They said sports would never be the same, but it only took about a week for everyone to realize that prediction was wrong. The terrorist attacks of Sept. 11, 2001 did almost nothing to diminish the investment, both emotional and financial, Americans put into the games they watch and play.
Yet the attacks touched almost every American on a personal level, and those in the sports world were not immune. From the coach’s son who escaped the burning towers to the skier whose cousin died in one of the plane crashes to the baseball player whose son was born that day, Sept. 11 lives on in the hearts of many athletes in a very intimate way.
Tim Coughlin still makes the drive from New Jersey into Manhattan every weekday for work. It never feels routine.
“I don’t relax until the end of the day, when I’m in the car, through the tunnel and close to home,” Coughlin said. “I know this is still a big-time target. I haven’t relaxed in five years.”
Coughlin’s father, Tom Coughlin, was coaching the Jacksonville Jaguars at the time of the attacks. They happened on a Tuesday, game plan day, the busiest day in an NFL coach’s workweek.
There Coughlin was that day, on the cell phone with Tim, trying to coach him out of the second tower that got hit. Tim made it out safely. But his life was forever changed.
“I think that, emotionally, my temperament changed a bit,” Tim Coughlin said. “Not at first. But like three months after. I came to question things, get a little bit angrier in the way things were handled in some regard. I guess I became a little distrustful. It gets hard for me around that date, what’s happened, and what’s unfolded since then.”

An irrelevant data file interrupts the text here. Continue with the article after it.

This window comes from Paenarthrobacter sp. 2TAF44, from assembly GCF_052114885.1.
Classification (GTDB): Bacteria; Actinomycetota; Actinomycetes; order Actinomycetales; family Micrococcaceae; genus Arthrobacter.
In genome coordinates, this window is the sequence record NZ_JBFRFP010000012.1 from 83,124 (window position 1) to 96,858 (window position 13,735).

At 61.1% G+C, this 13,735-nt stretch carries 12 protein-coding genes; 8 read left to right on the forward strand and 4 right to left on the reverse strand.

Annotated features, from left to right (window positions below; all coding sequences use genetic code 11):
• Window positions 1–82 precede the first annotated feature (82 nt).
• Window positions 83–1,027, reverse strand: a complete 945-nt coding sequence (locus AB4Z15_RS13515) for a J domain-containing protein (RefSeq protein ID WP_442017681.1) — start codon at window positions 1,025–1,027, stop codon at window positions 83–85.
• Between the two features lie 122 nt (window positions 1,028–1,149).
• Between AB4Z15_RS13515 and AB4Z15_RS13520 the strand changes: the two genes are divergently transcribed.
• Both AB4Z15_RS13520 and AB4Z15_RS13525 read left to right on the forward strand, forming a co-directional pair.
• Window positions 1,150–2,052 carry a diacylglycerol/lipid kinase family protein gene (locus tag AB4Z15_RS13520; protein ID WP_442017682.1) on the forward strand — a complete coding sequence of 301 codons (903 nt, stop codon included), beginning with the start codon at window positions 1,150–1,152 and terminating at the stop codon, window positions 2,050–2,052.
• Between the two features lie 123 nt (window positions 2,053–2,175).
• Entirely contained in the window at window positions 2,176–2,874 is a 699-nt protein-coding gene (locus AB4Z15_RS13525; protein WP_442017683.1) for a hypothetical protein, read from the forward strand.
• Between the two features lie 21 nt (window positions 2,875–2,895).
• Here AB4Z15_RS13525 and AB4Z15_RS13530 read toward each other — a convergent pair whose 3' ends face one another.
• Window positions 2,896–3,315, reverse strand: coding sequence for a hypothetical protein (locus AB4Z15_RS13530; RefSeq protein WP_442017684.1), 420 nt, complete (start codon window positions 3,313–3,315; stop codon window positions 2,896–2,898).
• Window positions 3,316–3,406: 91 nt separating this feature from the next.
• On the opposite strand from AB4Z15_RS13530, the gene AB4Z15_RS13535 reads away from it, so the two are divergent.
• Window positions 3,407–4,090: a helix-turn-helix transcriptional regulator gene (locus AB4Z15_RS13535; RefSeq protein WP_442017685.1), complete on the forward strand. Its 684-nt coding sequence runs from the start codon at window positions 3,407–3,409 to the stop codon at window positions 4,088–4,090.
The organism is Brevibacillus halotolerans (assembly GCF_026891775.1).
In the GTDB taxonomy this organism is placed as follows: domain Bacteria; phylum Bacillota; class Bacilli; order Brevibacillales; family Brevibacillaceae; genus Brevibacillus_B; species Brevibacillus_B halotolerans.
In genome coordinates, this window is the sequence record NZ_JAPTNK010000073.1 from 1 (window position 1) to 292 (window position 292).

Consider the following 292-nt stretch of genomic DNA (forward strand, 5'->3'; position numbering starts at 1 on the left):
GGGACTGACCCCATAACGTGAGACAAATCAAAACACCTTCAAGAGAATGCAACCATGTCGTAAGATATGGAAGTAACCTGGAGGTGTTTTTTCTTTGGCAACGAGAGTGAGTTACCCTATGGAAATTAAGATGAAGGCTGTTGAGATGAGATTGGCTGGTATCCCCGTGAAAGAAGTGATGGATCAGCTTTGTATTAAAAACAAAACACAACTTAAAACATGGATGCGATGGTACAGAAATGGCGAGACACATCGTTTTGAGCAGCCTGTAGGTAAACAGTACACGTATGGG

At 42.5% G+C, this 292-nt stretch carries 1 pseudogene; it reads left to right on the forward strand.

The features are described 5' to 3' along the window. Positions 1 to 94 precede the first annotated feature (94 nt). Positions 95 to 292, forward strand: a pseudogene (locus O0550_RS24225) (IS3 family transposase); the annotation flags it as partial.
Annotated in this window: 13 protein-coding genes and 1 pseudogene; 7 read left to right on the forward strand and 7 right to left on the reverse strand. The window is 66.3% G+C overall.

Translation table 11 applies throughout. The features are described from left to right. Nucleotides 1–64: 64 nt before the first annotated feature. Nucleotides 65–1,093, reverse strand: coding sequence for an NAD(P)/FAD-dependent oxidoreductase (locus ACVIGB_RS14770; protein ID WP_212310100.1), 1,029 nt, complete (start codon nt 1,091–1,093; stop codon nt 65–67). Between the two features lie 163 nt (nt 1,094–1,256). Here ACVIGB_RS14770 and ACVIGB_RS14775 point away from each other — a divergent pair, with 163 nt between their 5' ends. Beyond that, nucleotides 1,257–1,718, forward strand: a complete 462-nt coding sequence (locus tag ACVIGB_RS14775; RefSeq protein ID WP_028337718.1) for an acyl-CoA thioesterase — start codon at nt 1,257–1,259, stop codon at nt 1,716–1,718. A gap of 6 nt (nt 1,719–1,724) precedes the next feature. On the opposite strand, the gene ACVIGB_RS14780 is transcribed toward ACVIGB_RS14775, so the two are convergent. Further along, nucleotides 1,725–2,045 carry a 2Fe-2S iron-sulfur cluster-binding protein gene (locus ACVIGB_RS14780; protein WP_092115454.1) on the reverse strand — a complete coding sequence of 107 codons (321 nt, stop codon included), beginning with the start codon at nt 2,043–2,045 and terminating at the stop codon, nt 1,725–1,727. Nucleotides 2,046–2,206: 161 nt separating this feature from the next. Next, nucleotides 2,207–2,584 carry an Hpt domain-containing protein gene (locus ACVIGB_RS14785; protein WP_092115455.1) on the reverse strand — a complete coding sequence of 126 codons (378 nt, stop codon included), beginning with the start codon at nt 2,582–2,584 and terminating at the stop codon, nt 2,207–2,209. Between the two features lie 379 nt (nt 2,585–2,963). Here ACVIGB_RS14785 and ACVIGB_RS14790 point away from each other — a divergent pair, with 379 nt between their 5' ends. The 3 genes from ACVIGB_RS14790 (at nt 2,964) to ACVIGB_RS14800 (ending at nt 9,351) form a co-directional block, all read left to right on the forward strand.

He thinks about moving away from the hustle and bustle and memories of New York someday. But at 34, and still an up-and-comer in the bond trading business, Coughlin can’t yet call all his shots. He is now closer to family, ever since his father moved back to the area to coach the Giants.
Tim said Tom Coughlin was already well attuned to his family before the terrorist attacks. It’s an image few outside the coach’s inner circle see. But Sept. 11 sharpened the focus a bit.
“I think he’s able to look out beyond a little bit better. Not a ton. But without a doubt, there were some sensitivities created around the circumstance,” Tim Coughlin said. “He realized how close this came to being a terrible tragedy for his family.”
In the days following the attacks, Tom Coughlin didn’t want the focus to be on himself or his son — not with the huge number of people whose kids and husbands and loved ones hadn’t made it out of the towers. Still, even then, the no-nonsense coach offered a small window into his heart: “You get someplace and you thank God for your blessings,” Tom Coughlin said that week.
Five years later, Tim Coughlin still realizes how lucky he was to escape. One image, however, sticks with him above all others: It was that of a woman, a security worker at the World Trade Center, who was shouting instructions, telling people to get off their cell phones, pay attention and find a safe path out of the building.